Two BC researchers have combined forces to develop a blood test that will identify patients at high risk for Chronic Obstructive Pulmonary Disease (COPD) lung attacks. The test has the potential to give medical professionals a better treatment option and ultimately, could lead to patients with fewer attacks and could lead to reduced hospitalization and emergency visits.
By the end of their four-year, $7.2 million research project, funded in part by Genome BC, Drs. Don Sin (pictured in featured image) and Raymond Ng (picture below) hope to have the blood test ready to identify patients at high risk for ‘lung attacks’, as well as be able to differentiate these attacks from other conditions. Ultimately, their goal is to ensure that patients who need preventative drugs will receive them, resulting in fewer attacks and significantly reducing the burden on the health care system. At the same time, patients at low risk of an attack will be able to avoid unnecessary drugs and their potential side effects.
COPD is a progressive disease that is characterized by loss of lung function, leading to breathlessness, poor quality of life, loss in productivity and increased mortality. According to most recent Statistics Canada figures, COPD is the fourth leading cause of death in Canada and the leading cause of hospital admissions. The disease is a burden on the healthcare system: patients require hospital admissions that average a 10-day length of stay at a cost of $10,000 per stay. The total cost of COPD hospitalizations alone is estimated to be over $2 billion a year.
Presently there is no advance warning for these severe lung attacks that exacerbate the condition. If caught early enough-or, better yet, prevented-these attacks can be effectively treated with medication. Unfortunately, many lung attack symptoms can resemble pneumonia, heart attacks or even the flu.
“As a clinician, I see patients on a daily basis who suffer from COPD,” says Dr. Sin, a Canadian Research Chair in COPD, professor of medicine at the University of British Columbia and a respirologist at St. Paul’s Hospital. “At present we blindly treat all patients the same way regardless of how active their disease is because we have no test that can tell us about disease intensity or activity. This research will help us find a simple blood test that can provide critical information about disease activity and hence guide rational treatment therapies for patients”.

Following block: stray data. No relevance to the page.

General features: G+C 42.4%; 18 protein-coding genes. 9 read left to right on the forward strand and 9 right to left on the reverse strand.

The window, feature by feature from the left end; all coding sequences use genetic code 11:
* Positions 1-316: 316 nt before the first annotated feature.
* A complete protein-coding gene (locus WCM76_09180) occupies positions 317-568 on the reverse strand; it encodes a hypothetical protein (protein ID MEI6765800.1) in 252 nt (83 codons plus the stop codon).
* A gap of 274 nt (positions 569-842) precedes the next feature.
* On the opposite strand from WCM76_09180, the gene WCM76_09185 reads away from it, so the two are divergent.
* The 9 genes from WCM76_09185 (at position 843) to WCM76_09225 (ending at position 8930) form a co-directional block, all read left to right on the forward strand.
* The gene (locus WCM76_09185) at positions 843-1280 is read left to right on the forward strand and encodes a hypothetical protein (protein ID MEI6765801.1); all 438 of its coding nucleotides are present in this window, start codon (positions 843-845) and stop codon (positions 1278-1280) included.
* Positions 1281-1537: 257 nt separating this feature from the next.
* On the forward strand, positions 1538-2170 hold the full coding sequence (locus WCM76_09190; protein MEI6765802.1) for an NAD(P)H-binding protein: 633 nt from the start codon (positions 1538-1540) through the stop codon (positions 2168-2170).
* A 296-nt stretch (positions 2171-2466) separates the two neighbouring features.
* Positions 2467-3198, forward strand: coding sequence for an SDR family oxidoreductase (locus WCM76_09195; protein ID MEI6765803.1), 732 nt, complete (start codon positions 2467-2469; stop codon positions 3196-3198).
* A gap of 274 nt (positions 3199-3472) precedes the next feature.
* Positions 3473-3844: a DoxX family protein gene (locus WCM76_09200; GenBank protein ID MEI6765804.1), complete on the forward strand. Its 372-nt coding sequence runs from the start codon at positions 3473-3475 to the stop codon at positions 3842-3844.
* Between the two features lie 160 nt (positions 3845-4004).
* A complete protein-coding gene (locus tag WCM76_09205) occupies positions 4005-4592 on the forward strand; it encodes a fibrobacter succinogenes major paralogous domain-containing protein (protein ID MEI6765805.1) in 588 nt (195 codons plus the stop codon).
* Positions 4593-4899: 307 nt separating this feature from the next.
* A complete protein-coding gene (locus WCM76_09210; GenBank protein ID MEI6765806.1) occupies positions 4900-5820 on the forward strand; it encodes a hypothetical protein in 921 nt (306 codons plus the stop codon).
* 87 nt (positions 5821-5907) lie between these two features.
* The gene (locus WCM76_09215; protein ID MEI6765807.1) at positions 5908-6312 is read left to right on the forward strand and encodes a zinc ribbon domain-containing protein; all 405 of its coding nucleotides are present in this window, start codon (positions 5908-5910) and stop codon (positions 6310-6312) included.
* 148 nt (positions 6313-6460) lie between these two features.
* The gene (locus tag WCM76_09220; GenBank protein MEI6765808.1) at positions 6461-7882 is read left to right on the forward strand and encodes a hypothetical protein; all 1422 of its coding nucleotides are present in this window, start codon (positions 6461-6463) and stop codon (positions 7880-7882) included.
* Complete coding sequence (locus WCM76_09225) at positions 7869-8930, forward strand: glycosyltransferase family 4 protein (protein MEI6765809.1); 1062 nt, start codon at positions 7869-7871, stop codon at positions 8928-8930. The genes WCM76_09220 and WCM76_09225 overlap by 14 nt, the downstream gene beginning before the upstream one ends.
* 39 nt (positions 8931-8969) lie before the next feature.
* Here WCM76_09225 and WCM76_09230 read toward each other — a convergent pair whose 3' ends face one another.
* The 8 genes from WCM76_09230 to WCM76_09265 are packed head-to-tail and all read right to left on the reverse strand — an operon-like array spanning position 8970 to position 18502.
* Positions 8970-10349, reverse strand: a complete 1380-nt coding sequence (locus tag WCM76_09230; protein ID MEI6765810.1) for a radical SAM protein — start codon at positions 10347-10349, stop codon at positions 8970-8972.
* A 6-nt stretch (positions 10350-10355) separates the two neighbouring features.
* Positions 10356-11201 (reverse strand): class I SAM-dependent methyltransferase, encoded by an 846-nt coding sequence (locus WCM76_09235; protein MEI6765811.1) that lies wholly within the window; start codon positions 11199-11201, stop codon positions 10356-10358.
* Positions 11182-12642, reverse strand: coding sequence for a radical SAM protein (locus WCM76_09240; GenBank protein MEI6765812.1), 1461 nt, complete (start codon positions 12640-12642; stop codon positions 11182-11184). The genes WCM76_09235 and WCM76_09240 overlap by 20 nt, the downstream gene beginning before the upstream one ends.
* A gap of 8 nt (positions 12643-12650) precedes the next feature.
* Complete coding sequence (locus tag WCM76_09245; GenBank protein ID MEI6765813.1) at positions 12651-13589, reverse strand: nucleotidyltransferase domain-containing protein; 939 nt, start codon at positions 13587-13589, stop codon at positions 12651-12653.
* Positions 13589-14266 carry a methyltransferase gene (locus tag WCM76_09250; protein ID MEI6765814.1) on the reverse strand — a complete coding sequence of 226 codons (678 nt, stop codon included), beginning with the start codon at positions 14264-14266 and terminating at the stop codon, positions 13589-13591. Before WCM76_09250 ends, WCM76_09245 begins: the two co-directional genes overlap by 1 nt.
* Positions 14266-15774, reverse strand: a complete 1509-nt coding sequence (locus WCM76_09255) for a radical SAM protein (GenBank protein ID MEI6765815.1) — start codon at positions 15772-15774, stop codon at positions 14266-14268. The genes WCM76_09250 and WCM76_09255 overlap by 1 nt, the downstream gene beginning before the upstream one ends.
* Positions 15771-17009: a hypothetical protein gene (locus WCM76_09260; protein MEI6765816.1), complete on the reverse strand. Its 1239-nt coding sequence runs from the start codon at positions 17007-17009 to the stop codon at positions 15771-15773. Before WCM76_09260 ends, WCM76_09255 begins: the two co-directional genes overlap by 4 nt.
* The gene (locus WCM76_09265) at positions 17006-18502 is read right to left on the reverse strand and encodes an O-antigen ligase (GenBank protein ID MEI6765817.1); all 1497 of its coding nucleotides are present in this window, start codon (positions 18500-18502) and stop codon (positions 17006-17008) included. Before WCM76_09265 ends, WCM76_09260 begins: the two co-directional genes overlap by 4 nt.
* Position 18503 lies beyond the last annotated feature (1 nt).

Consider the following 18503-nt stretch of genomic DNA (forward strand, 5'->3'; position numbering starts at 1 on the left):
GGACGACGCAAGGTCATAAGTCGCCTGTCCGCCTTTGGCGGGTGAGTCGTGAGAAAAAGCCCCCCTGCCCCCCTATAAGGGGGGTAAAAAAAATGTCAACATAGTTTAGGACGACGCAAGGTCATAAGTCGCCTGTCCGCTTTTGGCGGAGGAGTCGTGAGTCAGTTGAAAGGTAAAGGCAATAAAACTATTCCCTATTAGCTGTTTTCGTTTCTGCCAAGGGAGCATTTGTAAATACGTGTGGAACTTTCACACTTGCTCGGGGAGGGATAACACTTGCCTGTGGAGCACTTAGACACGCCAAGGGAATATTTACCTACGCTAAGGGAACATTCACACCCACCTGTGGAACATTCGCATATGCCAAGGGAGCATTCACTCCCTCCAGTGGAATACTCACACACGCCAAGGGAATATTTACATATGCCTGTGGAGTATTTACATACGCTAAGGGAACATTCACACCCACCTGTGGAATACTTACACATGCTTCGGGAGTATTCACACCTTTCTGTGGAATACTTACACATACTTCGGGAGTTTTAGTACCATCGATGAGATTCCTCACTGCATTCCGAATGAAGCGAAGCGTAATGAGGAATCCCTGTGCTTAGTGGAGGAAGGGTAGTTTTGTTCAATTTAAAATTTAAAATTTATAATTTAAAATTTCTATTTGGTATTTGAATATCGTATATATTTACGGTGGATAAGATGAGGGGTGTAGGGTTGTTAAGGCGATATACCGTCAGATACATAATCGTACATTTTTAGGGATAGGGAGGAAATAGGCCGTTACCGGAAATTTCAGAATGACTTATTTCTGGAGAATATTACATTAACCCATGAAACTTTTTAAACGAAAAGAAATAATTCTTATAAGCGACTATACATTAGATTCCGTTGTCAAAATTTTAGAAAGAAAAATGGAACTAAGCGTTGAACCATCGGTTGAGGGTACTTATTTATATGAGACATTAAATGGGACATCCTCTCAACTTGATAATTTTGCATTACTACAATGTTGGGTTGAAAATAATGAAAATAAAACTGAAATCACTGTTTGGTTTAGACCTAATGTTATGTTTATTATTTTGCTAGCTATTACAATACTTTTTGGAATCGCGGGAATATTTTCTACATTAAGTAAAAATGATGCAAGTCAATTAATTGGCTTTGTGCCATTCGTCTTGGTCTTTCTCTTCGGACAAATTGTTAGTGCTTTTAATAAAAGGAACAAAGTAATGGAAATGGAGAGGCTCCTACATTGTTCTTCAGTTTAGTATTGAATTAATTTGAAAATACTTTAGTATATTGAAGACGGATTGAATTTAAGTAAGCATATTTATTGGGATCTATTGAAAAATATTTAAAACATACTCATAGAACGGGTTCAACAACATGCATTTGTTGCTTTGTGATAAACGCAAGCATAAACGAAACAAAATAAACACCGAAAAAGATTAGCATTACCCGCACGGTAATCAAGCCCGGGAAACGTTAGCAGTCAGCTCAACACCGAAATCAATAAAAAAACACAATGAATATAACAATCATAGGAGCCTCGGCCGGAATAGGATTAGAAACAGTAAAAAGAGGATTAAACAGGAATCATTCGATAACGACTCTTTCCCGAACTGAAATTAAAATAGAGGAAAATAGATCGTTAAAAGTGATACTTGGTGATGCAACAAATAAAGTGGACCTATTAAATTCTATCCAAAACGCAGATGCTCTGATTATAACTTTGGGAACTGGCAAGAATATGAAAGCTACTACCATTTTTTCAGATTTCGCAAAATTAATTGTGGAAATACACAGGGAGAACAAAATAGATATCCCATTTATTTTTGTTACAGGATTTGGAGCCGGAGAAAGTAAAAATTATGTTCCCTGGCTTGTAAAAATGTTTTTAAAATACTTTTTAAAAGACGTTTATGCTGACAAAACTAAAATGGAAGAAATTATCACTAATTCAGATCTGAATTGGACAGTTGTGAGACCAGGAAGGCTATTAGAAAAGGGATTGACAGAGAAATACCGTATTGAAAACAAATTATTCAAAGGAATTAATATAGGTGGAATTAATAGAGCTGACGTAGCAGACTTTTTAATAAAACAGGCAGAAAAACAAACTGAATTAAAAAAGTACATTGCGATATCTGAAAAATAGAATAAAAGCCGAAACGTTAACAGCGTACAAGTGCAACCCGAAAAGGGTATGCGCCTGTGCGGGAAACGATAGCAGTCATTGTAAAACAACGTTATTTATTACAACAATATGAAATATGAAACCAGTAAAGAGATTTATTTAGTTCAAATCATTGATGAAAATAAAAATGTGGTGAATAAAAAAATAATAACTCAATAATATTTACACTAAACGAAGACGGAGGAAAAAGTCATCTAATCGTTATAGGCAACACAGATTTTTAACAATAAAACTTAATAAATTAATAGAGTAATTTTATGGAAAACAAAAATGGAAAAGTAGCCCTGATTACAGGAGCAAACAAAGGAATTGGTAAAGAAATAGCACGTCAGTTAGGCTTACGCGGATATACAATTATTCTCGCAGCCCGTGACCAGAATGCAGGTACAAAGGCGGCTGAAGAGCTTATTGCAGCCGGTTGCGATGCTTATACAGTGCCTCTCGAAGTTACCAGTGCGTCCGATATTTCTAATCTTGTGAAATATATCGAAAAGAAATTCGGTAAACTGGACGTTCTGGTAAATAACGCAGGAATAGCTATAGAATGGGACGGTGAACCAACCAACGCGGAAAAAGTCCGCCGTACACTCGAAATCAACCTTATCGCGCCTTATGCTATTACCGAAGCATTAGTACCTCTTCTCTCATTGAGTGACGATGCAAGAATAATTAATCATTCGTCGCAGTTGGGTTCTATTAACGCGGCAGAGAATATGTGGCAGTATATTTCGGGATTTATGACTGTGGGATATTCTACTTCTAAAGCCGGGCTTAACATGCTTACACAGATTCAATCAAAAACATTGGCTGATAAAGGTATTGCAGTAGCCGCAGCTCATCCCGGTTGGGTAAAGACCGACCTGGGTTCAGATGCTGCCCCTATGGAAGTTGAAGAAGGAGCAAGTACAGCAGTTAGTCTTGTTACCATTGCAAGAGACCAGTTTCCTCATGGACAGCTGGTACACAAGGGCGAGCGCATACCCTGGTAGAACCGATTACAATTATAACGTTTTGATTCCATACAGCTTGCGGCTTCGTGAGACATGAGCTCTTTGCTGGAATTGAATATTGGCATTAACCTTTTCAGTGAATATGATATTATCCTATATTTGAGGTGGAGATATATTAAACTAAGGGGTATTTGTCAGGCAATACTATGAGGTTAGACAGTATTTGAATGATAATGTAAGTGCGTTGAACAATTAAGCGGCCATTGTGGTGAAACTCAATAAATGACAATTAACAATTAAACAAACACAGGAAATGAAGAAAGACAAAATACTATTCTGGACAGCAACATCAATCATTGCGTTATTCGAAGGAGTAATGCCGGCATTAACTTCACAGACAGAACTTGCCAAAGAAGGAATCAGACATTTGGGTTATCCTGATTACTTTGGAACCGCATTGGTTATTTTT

Over 1,000 patient samples are already being investigated, as researchers are using genomics to begin identifying which biomarkers provide the molecular signature to indicate disease activity. The biomarkers will identify patients at high risk for lung attacks (i.e. those with high disease activity) and just as importantly, differentiate these attacks from other conditions.
“With our experienced team of computer and data scientists applying state-of-the-art tools to process and mine the data required, we are confident that the biomarker-based blood tests will be developed and ready to move into clinical use in the next few years,” says Raymond Ng, chief informatics officer at the PROOF Centre of Excellence.
The research project, entitled Clinical Implementation and Outcomes Evaluation of Blood-Based Biomarkers for COPD Management is also funded by Genome Canada, the PROOF Centre of Excellence, the St. Paul’s Hospital Foundation and Genome Quebec.